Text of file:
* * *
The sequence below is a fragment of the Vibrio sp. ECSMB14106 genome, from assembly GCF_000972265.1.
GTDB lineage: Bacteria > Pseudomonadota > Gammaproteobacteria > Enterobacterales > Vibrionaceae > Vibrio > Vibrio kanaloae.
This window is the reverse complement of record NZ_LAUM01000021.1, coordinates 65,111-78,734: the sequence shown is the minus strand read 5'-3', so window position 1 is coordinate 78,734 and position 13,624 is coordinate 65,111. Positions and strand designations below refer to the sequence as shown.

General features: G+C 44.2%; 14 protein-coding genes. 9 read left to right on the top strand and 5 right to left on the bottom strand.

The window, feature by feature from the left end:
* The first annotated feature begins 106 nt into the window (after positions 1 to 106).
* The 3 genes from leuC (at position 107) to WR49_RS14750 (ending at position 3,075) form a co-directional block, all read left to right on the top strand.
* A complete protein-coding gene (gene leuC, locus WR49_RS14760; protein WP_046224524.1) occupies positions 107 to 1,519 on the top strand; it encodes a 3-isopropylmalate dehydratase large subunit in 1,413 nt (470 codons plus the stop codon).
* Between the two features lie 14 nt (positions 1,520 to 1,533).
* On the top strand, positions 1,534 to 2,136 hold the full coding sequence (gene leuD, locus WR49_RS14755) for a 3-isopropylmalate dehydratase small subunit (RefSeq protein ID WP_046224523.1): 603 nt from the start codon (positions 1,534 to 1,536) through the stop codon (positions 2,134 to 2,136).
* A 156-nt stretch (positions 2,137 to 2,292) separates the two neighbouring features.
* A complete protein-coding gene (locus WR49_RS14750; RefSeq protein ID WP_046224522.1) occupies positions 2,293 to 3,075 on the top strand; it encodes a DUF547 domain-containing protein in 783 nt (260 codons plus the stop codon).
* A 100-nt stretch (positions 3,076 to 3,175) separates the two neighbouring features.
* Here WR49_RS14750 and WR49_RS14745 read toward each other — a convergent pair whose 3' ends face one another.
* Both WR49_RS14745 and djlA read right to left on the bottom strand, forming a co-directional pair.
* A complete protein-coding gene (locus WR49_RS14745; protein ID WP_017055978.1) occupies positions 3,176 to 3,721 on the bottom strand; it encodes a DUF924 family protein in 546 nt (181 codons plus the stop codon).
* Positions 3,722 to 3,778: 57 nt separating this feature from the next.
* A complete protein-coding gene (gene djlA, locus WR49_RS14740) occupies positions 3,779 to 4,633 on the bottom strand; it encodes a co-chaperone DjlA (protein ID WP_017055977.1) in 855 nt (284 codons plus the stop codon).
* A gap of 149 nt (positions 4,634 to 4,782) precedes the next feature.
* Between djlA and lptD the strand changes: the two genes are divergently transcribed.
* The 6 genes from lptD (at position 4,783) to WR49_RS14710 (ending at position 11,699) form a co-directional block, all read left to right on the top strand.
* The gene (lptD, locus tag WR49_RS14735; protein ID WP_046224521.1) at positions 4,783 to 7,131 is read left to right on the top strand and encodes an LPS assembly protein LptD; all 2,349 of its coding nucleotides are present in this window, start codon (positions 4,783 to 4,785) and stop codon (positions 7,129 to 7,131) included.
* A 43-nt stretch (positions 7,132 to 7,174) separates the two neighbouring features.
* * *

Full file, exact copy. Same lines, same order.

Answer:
The sequence below is a fragment of the Vibrio sp. ECSMB14106 genome, from assembly GCF_000972265.1.
GTDB lineage: Bacteria > Pseudomonadota > Gammaproteobacteria > Enterobacterales > Vibrionaceae > Vibrio > Vibrio kanaloae.
This window is the reverse complement of record NZ_LAUM01000021.1, coordinates 65,111-78,734: the sequence shown is the minus strand read 5'-3', so window position 1 is coordinate 78,734 and position 13,624 is coordinate 65,111. Positions and strand designations below refer to the sequence as shown.

General features: G+C 44.2%; 14 protein-coding genes. 9 read left to right on the top strand and 5 right to left on the bottom strand.

The window, feature by feature from the left end:
* The first annotated feature begins 106 nt into the window (after positions 1 to 106).
* The 3 genes from leuC (at position 107) to WR49_RS14750 (ending at position 3,075) form a co-directional block, all read left to right on the top strand.
* A complete protein-coding gene (gene leuC, locus WR49_RS14760; protein WP_046224524.1) occupies positions 107 to 1,519 on the top strand; it encodes a 3-isopropylmalate dehydratase large subunit in 1,413 nt (470 codons plus the stop codon).
* Between the two features lie 14 nt (positions 1,520 to 1,533).
* On the top strand, positions 1,534 to 2,136 hold the full coding sequence (gene leuD, locus WR49_RS14755) for a 3-isopropylmalate dehydratase small subunit (RefSeq protein ID WP_046224523.1): 603 nt from the start codon (positions 1,534 to 1,536) through the stop codon (positions 2,134 to 2,136).
* A 156-nt stretch (positions 2,137 to 2,292) separates the two neighbouring features.
* A complete protein-coding gene (locus WR49_RS14750; RefSeq protein ID WP_046224522.1) occupies positions 2,293 to 3,075 on the top strand; it encodes a DUF547 domain-containing protein in 783 nt (260 codons plus the stop codon).
* A 100-nt stretch (positions 3,076 to 3,175) separates the two neighbouring features.
* Here WR49_RS14750 and WR49_RS14745 read toward each other — a convergent pair whose 3' ends face one another.
* Both WR49_RS14745 and djlA read right to left on the bottom strand, forming a co-directional pair.
* A complete protein-coding gene (locus WR49_RS14745; protein ID WP_017055978.1) occupies positions 3,176 to 3,721 on the bottom strand; it encodes a DUF924 family protein in 546 nt (181 codons plus the stop codon).
* Positions 3,722 to 3,778: 57 nt separating this feature from the next.
* A complete protein-coding gene (gene djlA, locus WR49_RS14740) occupies positions 3,779 to 4,633 on the bottom strand; it encodes a co-chaperone DjlA (protein ID WP_017055977.1) in 855 nt (284 codons plus the stop codon).
* A gap of 149 nt (positions 4,634 to 4,782) precedes the next feature.
* Between djlA and lptD the strand changes: the two genes are divergently transcribed.
* The 6 genes from lptD (at position 4,783) to WR49_RS14710 (ending at position 11,699) form a co-directional block, all read left to right on the top strand.
* The gene (lptD, locus tag WR49_RS14735; protein ID WP_046224521.1) at positions 4,783 to 7,131 is read left to right on the top strand and encodes an LPS assembly protein LptD; all 2,349 of its coding nucleotides are present in this window, start codon (positions 4,783 to 4,785) and stop codon (positions 7,129 to 7,131) included.
* A 43-nt stretch (positions 7,132 to 7,174) separates the two neighbouring features.